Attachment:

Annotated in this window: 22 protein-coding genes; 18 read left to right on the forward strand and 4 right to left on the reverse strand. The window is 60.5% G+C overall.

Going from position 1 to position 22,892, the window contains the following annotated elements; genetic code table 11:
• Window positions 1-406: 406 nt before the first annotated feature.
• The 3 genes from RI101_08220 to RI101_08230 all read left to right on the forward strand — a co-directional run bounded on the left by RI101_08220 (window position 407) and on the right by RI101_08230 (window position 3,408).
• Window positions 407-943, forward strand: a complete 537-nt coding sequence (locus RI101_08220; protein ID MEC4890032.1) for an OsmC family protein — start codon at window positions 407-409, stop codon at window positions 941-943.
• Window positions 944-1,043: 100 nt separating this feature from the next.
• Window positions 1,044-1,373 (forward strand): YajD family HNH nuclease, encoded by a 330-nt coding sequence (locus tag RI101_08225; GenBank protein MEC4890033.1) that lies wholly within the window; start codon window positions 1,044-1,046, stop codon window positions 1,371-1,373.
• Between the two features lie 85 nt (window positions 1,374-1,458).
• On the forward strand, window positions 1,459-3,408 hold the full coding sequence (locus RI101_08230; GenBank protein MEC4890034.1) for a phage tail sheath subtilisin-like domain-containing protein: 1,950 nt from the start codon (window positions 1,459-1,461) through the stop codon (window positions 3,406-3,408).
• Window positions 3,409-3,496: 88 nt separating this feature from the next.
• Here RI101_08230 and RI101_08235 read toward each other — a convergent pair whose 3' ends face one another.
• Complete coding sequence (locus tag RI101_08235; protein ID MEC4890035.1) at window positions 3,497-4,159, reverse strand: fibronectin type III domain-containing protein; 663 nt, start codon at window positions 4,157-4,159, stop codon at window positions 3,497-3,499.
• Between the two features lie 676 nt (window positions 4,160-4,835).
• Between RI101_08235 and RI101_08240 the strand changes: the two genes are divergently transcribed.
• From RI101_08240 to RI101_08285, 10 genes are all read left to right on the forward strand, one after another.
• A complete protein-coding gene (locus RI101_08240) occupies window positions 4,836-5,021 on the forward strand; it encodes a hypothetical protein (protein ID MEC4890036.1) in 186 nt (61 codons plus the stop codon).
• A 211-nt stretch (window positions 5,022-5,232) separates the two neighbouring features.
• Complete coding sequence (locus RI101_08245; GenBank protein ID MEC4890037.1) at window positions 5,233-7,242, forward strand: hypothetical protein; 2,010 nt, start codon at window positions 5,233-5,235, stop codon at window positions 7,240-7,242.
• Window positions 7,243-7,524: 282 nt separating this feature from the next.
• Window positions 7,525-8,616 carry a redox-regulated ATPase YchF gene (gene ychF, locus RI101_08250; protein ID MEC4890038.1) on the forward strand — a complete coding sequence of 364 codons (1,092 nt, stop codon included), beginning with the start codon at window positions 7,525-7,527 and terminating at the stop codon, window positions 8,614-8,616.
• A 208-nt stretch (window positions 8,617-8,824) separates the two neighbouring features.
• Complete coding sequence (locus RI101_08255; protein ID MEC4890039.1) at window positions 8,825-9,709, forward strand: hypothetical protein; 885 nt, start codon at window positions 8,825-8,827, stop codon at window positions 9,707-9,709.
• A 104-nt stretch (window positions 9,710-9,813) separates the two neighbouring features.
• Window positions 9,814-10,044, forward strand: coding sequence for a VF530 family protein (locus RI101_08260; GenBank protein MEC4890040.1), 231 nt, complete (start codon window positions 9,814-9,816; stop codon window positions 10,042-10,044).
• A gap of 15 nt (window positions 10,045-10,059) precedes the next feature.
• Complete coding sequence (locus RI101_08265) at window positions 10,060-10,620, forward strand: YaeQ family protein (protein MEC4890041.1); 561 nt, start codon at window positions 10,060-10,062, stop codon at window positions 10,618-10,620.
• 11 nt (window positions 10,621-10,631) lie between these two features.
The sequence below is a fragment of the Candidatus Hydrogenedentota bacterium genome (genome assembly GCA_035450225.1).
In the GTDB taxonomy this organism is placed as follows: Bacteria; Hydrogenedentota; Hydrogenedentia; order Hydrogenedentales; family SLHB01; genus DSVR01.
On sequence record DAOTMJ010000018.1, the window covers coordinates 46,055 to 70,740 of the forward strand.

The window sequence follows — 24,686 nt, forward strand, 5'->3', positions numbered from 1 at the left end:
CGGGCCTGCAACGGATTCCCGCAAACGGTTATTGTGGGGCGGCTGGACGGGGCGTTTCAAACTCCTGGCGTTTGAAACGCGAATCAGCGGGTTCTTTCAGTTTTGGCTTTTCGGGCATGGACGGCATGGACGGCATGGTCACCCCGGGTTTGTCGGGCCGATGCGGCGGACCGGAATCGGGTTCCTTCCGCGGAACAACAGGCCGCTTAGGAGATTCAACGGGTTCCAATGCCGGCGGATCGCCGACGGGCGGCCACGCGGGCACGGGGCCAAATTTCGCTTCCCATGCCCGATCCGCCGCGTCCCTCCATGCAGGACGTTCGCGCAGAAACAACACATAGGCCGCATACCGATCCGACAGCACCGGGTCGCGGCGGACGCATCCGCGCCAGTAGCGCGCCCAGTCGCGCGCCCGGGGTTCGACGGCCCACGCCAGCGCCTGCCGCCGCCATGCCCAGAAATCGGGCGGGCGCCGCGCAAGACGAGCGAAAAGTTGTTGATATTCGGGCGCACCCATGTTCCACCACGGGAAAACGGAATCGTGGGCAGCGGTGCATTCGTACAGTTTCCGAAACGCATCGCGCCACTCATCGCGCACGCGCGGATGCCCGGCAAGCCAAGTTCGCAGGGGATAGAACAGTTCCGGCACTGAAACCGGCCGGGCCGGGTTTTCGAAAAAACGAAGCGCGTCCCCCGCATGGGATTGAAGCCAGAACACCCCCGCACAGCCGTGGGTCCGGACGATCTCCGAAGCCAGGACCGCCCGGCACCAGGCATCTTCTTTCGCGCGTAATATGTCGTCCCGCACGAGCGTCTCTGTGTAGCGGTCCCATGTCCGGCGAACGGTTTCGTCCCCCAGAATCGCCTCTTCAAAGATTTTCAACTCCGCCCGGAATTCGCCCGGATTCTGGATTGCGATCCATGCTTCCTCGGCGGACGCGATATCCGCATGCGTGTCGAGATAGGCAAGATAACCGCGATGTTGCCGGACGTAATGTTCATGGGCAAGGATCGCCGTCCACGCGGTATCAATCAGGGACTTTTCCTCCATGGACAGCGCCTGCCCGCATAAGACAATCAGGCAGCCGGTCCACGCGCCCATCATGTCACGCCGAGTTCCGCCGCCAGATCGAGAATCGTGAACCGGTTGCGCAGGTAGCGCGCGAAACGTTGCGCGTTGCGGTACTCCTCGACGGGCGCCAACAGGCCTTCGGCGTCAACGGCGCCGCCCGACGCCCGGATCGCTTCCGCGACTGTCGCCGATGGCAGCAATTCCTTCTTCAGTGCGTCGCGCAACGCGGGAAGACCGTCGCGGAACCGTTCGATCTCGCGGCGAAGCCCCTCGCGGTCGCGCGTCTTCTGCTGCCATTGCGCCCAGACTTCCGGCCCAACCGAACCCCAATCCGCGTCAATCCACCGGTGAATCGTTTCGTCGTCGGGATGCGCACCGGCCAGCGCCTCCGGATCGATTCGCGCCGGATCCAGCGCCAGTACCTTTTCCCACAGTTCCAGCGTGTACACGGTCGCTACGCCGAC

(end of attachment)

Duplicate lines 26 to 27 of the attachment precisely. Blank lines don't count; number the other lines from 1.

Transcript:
• Complete coding sequence (locus RI101_08265) at window positions 10,060-10,620, forward strand: YaeQ family protein (protein MEC4890041.1); 561 nt, start codon at window positions 10,060-10,062, stop codon at window positions 10,618-10,620.
• 11 nt (window positions 10,621-10,631) lie between these two features.